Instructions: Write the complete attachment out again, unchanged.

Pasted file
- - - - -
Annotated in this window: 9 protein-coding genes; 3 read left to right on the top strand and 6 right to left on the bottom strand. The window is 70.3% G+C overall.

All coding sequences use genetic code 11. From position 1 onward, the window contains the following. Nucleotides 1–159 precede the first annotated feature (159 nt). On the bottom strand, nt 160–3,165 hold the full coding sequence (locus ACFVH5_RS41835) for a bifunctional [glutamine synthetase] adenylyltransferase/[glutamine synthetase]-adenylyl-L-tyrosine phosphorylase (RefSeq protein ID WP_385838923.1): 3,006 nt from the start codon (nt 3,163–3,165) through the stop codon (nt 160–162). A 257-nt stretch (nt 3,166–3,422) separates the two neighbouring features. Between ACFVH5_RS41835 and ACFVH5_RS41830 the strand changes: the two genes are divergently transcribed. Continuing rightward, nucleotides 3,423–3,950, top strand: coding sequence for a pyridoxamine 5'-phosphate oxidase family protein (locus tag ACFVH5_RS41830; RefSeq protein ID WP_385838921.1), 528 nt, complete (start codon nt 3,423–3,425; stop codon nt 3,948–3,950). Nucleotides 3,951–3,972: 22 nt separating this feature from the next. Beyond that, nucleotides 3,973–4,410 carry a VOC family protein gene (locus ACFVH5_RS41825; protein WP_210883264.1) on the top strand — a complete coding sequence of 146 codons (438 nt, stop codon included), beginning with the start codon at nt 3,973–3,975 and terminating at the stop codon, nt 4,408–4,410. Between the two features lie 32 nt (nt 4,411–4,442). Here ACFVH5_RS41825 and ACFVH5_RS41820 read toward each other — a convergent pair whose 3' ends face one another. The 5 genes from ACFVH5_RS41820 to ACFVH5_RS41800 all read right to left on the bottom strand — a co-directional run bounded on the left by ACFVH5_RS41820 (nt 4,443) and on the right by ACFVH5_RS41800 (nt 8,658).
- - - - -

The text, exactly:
Annotated in this window: 9 protein-coding genes; 3 read left to right on the top strand and 6 right to left on the bottom strand. The window is 70.3% G+C overall.

All coding sequences use genetic code 11. From position 1 onward, the window contains the following. Nucleotides 1–159 precede the first annotated feature (159 nt). On the bottom strand, nt 160–3,165 hold the full coding sequence (locus ACFVH5_RS41835) for a bifunctional [glutamine synthetase] adenylyltransferase/[glutamine synthetase]-adenylyl-L-tyrosine phosphorylase (RefSeq protein ID WP_385838923.1): 3,006 nt from the start codon (nt 3,163–3,165) through the stop codon (nt 160–162). A 257-nt stretch (nt 3,166–3,422) separates the two neighbouring features. Between ACFVH5_RS41835 and ACFVH5_RS41830 the strand changes: the two genes are divergently transcribed. Continuing rightward, nucleotides 3,423–3,950, top strand: coding sequence for a pyridoxamine 5'-phosphate oxidase family protein (locus tag ACFVH5_RS41830; RefSeq protein ID WP_385838921.1), 528 nt, complete (start codon nt 3,423–3,425; stop codon nt 3,948–3,950). Nucleotides 3,951–3,972: 22 nt separating this feature from the next. Beyond that, nucleotides 3,973–4,410 carry a VOC family protein gene (locus ACFVH5_RS41825; protein WP_210883264.1) on the top strand — a complete coding sequence of 146 codons (438 nt, stop codon included), beginning with the start codon at nt 3,973–3,975 and terminating at the stop codon, nt 4,408–4,410. Between the two features lie 32 nt (nt 4,411–4,442). Here ACFVH5_RS41825 and ACFVH5_RS41820 read toward each other — a convergent pair whose 3' ends face one another. The 5 genes from ACFVH5_RS41820 to ACFVH5_RS41800 all read right to left on the bottom strand — a co-directional run bounded on the left by ACFVH5_RS41820 (nt 4,443) and on the right by ACFVH5_RS41800 (nt 8,658).